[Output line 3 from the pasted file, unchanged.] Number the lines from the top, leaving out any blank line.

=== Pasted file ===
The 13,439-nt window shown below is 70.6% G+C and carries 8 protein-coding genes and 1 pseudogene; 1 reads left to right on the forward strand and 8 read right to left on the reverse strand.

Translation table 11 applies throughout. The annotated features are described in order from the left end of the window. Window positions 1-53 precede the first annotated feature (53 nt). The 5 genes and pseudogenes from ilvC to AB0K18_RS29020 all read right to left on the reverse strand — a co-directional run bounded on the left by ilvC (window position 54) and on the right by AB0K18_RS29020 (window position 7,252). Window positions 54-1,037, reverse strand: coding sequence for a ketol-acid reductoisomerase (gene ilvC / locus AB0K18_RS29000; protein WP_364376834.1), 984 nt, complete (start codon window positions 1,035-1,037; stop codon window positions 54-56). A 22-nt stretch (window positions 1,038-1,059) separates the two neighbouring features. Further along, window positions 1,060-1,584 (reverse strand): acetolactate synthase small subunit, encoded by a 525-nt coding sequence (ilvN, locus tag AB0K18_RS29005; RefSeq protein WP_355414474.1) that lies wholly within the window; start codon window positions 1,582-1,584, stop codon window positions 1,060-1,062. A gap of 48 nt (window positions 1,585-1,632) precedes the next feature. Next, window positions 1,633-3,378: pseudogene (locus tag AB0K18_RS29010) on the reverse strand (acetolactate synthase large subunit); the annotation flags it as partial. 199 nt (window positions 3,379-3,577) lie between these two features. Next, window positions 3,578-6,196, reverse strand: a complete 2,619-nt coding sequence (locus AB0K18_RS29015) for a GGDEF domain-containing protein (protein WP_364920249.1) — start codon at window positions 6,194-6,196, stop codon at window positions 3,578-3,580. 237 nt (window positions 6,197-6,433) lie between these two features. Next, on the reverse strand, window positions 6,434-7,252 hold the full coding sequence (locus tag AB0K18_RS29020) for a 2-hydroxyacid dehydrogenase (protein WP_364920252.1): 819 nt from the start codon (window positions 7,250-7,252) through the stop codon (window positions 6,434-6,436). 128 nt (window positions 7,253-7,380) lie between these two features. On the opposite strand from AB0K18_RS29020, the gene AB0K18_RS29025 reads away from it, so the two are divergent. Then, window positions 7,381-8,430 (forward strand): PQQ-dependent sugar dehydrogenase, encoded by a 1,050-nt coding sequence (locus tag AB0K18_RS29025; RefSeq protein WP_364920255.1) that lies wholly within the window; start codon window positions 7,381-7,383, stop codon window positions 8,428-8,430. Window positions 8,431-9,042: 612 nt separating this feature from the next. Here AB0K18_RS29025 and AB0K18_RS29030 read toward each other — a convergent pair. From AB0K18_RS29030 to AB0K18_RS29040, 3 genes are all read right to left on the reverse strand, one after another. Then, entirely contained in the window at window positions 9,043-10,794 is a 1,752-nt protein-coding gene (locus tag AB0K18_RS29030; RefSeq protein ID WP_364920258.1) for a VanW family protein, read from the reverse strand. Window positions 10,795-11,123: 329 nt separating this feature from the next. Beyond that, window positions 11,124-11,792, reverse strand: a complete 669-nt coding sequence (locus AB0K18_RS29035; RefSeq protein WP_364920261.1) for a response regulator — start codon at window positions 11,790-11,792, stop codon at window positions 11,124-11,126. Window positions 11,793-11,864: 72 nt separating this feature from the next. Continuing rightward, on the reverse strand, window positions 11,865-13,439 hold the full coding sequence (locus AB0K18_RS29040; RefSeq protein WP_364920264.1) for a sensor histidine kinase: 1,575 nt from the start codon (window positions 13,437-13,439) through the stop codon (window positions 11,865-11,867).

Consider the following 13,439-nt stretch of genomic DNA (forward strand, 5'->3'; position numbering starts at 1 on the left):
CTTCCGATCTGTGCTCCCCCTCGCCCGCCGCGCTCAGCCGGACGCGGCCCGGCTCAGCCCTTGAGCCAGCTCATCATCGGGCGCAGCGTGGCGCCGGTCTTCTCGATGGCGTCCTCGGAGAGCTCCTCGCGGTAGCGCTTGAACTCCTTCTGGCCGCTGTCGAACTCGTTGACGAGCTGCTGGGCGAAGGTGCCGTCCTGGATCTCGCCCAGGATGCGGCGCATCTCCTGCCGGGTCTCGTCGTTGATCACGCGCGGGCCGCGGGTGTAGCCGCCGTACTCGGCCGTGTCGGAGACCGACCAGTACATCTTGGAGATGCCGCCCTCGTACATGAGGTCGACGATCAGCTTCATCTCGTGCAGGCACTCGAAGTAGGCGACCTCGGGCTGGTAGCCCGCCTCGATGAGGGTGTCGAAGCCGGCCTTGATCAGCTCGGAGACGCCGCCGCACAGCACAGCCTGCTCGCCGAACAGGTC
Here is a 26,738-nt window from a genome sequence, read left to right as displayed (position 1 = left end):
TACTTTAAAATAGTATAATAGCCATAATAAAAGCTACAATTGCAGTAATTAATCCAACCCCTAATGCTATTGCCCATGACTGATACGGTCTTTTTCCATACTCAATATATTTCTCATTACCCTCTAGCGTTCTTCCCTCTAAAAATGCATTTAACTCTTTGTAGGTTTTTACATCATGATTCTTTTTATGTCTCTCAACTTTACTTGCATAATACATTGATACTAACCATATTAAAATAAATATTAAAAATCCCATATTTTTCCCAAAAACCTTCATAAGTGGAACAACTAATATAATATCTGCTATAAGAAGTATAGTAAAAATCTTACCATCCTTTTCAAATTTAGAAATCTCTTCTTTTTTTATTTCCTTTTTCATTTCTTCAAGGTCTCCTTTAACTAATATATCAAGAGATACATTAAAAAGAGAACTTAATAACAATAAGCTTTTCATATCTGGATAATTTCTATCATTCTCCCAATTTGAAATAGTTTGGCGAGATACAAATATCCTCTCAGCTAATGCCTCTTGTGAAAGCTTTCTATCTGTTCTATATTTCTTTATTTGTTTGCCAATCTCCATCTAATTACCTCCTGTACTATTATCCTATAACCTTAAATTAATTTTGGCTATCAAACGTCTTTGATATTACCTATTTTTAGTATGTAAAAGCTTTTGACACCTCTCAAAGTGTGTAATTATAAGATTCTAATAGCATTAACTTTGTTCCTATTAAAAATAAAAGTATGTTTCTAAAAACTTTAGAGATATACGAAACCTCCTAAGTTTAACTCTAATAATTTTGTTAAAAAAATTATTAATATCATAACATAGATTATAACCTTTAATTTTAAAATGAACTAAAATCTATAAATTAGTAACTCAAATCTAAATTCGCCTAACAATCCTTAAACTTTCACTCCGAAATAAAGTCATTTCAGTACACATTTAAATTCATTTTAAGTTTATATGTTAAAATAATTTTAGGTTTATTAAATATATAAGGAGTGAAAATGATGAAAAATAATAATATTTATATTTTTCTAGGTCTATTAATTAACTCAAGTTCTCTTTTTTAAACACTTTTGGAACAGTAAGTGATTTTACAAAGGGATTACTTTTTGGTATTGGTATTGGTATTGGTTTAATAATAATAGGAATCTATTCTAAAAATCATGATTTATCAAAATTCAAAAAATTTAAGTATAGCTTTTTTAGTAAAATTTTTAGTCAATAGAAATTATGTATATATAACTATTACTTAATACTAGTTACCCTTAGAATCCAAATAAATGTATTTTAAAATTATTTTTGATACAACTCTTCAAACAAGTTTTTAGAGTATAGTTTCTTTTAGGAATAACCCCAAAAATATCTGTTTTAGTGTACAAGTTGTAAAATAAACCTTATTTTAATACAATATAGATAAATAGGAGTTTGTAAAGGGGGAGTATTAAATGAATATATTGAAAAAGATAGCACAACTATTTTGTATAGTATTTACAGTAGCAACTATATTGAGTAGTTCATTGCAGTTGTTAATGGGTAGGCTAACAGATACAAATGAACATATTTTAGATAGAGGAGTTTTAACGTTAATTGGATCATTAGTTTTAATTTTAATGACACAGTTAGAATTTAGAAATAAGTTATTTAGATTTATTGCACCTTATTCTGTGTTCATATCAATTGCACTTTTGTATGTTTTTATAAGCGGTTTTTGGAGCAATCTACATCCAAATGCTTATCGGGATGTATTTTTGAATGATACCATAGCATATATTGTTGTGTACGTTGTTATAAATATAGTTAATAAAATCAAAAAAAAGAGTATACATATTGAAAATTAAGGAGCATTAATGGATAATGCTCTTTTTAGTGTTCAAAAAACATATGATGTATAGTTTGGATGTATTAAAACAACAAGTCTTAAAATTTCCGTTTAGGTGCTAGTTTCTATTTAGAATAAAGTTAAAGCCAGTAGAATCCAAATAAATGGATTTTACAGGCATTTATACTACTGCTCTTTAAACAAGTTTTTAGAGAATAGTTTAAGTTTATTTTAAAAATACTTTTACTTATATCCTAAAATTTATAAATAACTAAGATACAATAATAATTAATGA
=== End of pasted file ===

Consider the following 13,439-nt stretch of genomic DNA (forward strand, 5'->3'; position numbering starts at 1 on the left):